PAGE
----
The Shia Hazaras in Pakistan are one of the most persecuted religious minorities. According to a 2019 report produced by the National Commission for Human Rights, a government formed commission, at least 509 Hazaras have been killed since 2013. According to one of the Vice Chairs of the Human Rights Commission Pakistan, the country’s leading human rights watchdog, between 2009 and 2014, nearly 1,000 Hazaras were killed in sectarian violence. The present population of Shia Hazaras is the result of three historical migrations from Afghanistan. The first phase of migration occurred in 1880 to 1901 when Abd al Rahman Khan came to power in 1880 in Afghanistan and declared war against the Hazaras as a result of a series of revolts they made against the regime.
This paper forms part of our Intersecting Inequalities series on ‘Violence and Discrimination against Women of Religious Minority Backgrounds in Pakistan’.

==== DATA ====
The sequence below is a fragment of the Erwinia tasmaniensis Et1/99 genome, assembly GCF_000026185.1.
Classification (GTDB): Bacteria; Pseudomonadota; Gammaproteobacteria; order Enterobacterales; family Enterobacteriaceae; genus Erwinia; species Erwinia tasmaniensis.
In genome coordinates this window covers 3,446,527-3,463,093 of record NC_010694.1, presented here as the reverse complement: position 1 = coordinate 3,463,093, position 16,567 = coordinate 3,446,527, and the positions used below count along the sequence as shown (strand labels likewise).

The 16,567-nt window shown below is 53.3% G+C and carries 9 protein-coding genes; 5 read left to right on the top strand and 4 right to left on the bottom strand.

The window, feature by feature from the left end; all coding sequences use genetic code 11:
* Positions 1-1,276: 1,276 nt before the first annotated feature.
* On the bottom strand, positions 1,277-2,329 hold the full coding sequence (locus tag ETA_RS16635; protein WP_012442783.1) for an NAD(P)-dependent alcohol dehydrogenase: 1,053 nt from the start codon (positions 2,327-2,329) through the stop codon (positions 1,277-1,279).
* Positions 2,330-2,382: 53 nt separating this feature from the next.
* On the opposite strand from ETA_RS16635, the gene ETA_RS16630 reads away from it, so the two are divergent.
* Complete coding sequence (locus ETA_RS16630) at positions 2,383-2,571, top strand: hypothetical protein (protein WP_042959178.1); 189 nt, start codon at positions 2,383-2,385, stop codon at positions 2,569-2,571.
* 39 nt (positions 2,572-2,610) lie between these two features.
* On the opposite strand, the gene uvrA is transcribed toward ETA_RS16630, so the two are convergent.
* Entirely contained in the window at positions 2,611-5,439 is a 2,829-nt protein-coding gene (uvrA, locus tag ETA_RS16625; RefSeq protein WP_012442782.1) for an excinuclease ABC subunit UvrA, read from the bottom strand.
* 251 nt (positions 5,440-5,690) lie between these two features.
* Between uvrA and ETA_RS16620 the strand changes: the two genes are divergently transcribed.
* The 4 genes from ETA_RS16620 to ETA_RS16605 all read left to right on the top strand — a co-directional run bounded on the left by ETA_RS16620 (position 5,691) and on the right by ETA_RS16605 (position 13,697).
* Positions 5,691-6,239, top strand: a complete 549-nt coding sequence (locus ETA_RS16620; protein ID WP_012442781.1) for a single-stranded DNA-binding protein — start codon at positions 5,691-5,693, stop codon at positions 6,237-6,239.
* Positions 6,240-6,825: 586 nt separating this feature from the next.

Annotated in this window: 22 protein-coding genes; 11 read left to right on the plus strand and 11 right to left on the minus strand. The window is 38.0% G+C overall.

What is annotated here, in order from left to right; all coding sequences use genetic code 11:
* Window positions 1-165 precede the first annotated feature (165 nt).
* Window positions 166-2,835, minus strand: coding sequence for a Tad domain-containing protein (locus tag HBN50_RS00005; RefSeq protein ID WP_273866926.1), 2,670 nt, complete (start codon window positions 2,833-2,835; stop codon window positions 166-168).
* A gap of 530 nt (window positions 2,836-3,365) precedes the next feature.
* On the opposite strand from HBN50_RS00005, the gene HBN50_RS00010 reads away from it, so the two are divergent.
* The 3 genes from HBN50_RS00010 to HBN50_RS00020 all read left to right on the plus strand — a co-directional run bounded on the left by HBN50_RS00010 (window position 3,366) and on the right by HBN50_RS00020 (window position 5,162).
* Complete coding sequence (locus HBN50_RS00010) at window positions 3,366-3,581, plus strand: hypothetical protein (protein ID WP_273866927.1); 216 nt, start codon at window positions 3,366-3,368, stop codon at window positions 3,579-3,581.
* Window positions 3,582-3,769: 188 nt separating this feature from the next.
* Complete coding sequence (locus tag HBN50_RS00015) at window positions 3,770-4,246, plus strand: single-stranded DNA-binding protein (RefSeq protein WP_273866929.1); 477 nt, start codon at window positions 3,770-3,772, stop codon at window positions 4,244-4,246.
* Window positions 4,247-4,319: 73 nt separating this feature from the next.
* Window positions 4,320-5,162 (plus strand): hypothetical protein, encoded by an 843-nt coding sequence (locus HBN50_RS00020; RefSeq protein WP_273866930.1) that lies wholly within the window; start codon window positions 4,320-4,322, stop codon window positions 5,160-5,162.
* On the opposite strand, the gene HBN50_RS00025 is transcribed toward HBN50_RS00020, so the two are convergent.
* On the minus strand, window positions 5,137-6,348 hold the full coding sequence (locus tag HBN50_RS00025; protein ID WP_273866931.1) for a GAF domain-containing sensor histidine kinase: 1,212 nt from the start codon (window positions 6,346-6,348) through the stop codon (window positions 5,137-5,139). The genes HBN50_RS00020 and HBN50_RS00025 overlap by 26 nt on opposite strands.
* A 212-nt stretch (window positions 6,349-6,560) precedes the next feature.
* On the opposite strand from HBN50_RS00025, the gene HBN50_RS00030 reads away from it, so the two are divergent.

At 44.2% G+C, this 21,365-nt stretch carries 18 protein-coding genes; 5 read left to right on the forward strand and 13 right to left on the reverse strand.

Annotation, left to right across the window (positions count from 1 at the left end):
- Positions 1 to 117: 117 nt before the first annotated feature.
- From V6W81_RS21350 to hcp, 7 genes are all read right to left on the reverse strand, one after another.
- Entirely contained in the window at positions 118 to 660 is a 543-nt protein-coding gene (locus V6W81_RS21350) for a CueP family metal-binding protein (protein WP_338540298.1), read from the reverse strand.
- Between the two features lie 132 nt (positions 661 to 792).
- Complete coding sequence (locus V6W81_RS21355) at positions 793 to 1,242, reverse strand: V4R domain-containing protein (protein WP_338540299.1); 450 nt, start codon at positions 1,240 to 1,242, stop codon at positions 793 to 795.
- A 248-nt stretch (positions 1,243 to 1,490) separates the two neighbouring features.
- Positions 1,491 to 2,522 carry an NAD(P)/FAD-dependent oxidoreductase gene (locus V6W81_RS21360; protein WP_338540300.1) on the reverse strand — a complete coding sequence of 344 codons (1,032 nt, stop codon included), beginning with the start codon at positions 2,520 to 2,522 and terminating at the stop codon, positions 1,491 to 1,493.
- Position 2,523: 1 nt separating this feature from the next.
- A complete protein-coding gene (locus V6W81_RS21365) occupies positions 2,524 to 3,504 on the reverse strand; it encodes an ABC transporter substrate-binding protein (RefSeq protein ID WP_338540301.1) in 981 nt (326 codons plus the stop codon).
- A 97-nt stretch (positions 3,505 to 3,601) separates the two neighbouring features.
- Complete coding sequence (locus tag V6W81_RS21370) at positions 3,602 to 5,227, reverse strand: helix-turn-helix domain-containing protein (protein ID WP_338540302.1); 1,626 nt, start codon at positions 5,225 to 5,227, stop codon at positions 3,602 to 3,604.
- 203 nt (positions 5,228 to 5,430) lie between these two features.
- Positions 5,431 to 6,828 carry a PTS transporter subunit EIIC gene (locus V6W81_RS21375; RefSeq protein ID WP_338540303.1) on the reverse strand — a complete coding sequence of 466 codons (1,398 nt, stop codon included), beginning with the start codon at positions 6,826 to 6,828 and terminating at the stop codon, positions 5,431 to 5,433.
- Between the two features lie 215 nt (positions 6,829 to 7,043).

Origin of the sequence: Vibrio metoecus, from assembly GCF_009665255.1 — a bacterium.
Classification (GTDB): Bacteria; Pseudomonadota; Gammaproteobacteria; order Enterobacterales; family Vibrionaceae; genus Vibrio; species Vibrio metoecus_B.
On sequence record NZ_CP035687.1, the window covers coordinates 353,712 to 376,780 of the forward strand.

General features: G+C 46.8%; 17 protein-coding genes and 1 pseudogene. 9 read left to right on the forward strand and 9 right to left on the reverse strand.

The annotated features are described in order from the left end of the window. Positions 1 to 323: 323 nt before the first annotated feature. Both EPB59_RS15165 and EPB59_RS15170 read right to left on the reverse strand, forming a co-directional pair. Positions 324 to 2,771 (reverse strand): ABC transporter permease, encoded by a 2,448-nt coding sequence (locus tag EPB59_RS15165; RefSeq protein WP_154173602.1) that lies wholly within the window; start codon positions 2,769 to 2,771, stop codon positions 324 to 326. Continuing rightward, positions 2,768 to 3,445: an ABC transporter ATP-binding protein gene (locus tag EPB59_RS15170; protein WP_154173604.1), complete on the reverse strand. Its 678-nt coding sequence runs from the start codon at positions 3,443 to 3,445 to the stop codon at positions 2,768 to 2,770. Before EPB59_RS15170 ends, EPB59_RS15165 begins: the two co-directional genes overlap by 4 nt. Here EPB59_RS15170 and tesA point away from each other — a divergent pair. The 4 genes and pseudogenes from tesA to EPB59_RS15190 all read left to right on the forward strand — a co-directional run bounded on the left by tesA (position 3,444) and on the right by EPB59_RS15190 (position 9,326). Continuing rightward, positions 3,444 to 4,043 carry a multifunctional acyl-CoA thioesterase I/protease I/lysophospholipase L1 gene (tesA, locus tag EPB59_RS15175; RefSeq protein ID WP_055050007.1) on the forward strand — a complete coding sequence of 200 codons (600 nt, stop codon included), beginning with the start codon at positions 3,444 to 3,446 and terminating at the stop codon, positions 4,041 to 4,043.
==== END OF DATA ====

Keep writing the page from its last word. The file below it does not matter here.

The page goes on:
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Cite this publication
Sultan. S.; Kanwer. M. and Abbas Mirza. J. (2020) The Multi-Layered Minority: Exploring the Intersection of Gender, Class and Religious-Ethnic Affiliation in the Marginalisation of Hazara Women in Pakistan, CREID Intersections Series, Coalition for Religious Equality and Inclusive Development, Brighton: Institute of Development Studies